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Several factors driving stock markets toward new milestones

Specialist Peter Giacchi calls out prices during an

Specialist Peter Giacchi calls out prices during an initial public offering on June 18, 2014, on the New York Stock Exchange. Factors fueling investors' appetites for stocks include confidence in the economy, merger activity and stimulus efforts in Europe. Photo Credit: AP / Richard Drew

The U.S. stock market is back to setting records.

After treading water for most of March and April, stocks are nudging deeper into record territory and are closing in on milestones with lots of zeros attached to them. The Dow Jones industrial average is within 53 points of 17,000, while the Standard & Poor's 500 is just shy of 2,000 after rising 6 percent this year.

A harsh winter in the United States that hobbled growth made investors cautious. There were also worries about the conflict in Ukraine and slowing growth in China, the world's second-biggest economy.

But now the economy appears to be back on track, and investors are rediscovering their appetite for stocks. Here are some of the factors driving the market toward new milestones:

The economy: Recent good news on manufacturing and hiring has boosted confidence in the economy. Manufacturing is expanding at a healthy pace, and the service industry continues to grow, according to surveys released by the Institute for Supply Management earlier this month. And employers added 217,000 jobs to their payrolls in May, the fourth consecutive month of solid job gains.

More jobs should put more money into consumers' pockets. That leads to greater demand and greater investment by companies, creating a virtuous circle, says Brad Sorensen, director of market and sector research for Charles Schwab.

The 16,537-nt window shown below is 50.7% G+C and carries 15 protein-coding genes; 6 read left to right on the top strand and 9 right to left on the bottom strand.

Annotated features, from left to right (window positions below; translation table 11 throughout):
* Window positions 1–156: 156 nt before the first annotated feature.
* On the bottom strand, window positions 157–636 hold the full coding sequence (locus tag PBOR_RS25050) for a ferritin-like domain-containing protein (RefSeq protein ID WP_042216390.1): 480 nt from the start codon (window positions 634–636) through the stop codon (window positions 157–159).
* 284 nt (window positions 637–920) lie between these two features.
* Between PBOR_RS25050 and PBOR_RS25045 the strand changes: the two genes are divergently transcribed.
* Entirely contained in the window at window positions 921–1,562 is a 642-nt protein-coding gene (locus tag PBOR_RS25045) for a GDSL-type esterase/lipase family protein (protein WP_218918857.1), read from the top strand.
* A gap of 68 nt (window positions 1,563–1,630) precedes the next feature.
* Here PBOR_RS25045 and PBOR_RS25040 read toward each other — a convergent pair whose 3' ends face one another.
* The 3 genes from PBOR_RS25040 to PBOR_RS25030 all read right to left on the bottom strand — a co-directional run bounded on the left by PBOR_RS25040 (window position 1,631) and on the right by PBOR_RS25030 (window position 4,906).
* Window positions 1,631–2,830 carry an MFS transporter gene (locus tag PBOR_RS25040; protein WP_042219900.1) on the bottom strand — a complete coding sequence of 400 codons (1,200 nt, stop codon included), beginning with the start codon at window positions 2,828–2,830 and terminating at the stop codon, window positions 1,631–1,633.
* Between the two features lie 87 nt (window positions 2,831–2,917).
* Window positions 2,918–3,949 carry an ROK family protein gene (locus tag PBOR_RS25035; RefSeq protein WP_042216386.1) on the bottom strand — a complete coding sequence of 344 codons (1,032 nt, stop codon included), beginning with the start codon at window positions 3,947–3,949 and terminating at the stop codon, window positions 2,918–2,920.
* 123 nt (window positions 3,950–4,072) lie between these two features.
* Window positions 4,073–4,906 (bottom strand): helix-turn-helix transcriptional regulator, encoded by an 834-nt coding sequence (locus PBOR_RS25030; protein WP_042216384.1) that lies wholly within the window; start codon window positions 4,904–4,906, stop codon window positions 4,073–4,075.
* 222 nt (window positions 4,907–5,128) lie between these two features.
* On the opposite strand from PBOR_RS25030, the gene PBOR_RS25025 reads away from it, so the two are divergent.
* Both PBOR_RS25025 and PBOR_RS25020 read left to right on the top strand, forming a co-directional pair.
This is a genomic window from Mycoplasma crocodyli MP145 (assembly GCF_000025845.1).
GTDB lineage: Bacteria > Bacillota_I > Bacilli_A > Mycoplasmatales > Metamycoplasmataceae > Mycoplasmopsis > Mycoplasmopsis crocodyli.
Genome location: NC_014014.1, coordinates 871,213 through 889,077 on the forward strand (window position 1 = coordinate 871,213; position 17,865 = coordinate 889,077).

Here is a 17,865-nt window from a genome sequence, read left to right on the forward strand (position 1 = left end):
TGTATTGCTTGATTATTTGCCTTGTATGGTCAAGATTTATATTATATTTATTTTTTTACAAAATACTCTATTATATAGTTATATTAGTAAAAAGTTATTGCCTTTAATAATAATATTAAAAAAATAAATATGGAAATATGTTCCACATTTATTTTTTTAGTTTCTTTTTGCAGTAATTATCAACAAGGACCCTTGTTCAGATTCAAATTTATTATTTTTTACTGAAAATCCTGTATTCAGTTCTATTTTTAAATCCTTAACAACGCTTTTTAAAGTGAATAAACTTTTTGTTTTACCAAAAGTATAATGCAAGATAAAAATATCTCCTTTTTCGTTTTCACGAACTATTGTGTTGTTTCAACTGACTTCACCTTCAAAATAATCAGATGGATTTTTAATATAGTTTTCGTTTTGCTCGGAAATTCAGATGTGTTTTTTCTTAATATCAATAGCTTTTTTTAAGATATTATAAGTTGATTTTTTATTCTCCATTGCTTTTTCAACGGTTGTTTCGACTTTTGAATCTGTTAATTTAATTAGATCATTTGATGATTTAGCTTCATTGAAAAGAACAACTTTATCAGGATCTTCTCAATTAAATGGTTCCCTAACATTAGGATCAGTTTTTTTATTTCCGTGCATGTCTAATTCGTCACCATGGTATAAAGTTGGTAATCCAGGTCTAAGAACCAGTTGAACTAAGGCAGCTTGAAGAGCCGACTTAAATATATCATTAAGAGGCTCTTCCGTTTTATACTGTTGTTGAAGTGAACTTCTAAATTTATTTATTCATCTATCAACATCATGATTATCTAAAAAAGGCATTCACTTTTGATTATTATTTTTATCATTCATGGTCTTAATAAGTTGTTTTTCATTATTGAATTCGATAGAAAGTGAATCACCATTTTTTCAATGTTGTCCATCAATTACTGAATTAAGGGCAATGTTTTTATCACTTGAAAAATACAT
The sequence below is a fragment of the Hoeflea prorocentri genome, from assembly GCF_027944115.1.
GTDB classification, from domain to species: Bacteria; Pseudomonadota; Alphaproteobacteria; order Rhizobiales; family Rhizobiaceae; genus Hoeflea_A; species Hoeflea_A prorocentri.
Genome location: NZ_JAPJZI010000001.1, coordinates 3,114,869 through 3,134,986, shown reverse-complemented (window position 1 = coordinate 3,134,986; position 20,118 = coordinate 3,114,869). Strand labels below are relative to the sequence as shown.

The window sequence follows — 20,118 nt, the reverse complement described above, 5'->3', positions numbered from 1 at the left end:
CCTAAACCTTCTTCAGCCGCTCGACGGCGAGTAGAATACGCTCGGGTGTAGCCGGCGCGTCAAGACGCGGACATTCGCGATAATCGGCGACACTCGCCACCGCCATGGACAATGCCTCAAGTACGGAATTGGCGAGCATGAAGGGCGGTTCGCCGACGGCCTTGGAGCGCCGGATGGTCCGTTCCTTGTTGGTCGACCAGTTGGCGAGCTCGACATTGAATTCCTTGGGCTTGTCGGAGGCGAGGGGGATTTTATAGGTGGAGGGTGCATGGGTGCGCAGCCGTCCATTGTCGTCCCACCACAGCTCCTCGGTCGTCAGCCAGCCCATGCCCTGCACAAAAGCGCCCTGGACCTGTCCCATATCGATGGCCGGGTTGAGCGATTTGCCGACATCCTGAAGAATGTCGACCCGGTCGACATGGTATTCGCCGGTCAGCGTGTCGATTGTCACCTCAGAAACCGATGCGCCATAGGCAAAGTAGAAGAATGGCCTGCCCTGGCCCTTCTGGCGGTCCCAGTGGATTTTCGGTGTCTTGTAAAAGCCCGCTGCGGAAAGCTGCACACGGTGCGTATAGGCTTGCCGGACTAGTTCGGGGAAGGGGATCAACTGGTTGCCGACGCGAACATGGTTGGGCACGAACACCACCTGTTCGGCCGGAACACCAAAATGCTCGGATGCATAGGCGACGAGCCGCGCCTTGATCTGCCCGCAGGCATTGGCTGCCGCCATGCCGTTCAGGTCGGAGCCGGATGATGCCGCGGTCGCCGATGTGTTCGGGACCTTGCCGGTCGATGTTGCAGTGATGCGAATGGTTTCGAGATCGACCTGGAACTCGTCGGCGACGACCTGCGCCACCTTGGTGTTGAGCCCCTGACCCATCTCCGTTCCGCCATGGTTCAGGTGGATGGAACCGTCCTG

More mergers: The market for mergers and acquisitions is heating up. Although the number of deals is marginally lower than it was at this point last year, the transactions getting done are bigger. The value of corporate deals has surged 62 percent to $798 billion this year, from $494 billion a year ago, even though the number of acquisitions is about 3 percent lower than last year, according to Dealogic.

M&A deals lift stock prices because the acquirer typically pays a premium for the company that it's buying, and if there are multiple bidders, prices are pushed even higher. The battle for Hillshire Brands, maker of Jimmy Dean sausages, is a good example. Tyson Foods won a bidding war to buy Hillshire for $8.6 billion earlier this month. The company ended up paying $63 a share for the food company about two weeks after rival poultry producer Pilgrim's Pride made an initial bid of $45 a share. Before the bidding had started, Hillshire's stock was trading at about $37.

More central bank stimulus: The latest big move came in Europe, when the European Central Bank two weeks ago cut interest rates and said it was ready to pump more money into the region's financial system.

As investors anticipated the ECB's move, a chain reaction was unleashed in the world's financial markets. "Lower rates in Europe are going to tend to drag rates in the U.S. down, and that -- other things being equal -- is going to make equities more attractive," says David Lafferty, chief market strategist at Natixis Global Asset Management.

Lower long-term interest rates in the United States should support the economic recovery by keeping mortgage rates low and encouraging home buying. These lower interest rates have had a side effect of pushing up stock prices, in the United States and elsewhere. When bond yields are so low globally, stocks look cheaper by comparison. This in turn forces investors into the stock market instead of the bond market.

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